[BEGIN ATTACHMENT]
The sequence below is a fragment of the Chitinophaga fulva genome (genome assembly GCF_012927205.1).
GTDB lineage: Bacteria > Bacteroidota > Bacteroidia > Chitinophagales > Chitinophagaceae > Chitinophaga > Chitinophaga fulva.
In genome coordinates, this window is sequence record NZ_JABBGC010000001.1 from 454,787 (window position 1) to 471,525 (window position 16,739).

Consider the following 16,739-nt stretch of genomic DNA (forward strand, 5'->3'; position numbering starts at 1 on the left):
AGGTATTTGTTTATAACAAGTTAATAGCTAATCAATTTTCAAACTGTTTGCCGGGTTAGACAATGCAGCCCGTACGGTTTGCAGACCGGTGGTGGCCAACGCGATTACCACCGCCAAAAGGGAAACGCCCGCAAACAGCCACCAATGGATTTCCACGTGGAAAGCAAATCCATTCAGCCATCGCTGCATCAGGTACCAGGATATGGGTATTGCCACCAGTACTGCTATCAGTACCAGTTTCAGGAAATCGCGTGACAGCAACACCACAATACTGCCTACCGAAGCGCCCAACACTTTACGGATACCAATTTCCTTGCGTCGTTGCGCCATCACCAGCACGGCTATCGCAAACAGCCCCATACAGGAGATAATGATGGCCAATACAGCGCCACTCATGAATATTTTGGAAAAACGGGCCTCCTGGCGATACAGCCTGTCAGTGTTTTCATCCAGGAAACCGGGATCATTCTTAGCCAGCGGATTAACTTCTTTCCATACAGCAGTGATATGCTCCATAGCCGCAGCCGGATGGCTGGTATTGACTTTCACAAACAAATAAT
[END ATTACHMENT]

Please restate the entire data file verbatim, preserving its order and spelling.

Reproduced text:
The sequence below is a fragment of the Chitinophaga fulva genome (genome assembly GCF_012927205.1).
GTDB lineage: Bacteria > Bacteroidota > Bacteroidia > Chitinophagales > Chitinophagaceae > Chitinophaga > Chitinophaga fulva.
In genome coordinates, this window is sequence record NZ_JABBGC010000001.1 from 454,787 (window position 1) to 471,525 (window position 16,739).

Consider the following 16,739-nt stretch of genomic DNA (forward strand, 5'->3'; position numbering starts at 1 on the left):
AGGTATTTGTTTATAACAAGTTAATAGCTAATCAATTTTCAAACTGTTTGCCGGGTTAGACAATGCAGCCCGTACGGTTTGCAGACCGGTGGTGGCCAACGCGATTACCACCGCCAAAAGGGAAACGCCCGCAAACAGCCACCAATGGATTTCCACGTGGAAAGCAAATCCATTCAGCCATCGCTGCATCAGGTACCAGGATATGGGTATTGCCACCAGTACTGCTATCAGTACCAGTTTCAGGAAATCGCGTGACAGCAACACCACAATACTGCCTACCGAAGCGCCCAACACTTTACGGATACCAATTTCCTTGCGTCGTTGCGCCATCACCAGCACGGCTATCGCAAACAGCCCCATACAGGAGATAATGATGGCCAATACAGCGCCACTCATGAATATTTTGGAAAAACGGGCCTCCTGGCGATACAGCCTGTCAGTGTTTTCATCCAGGAAACCGGGATCATTCTTAGCCAGCGGATTAACTTCTTTCCATACAGCAGTGATATGCTCCATAGCCGCAGCCGGATGGCTGGTATTGACTTTCACAAACAAATAAT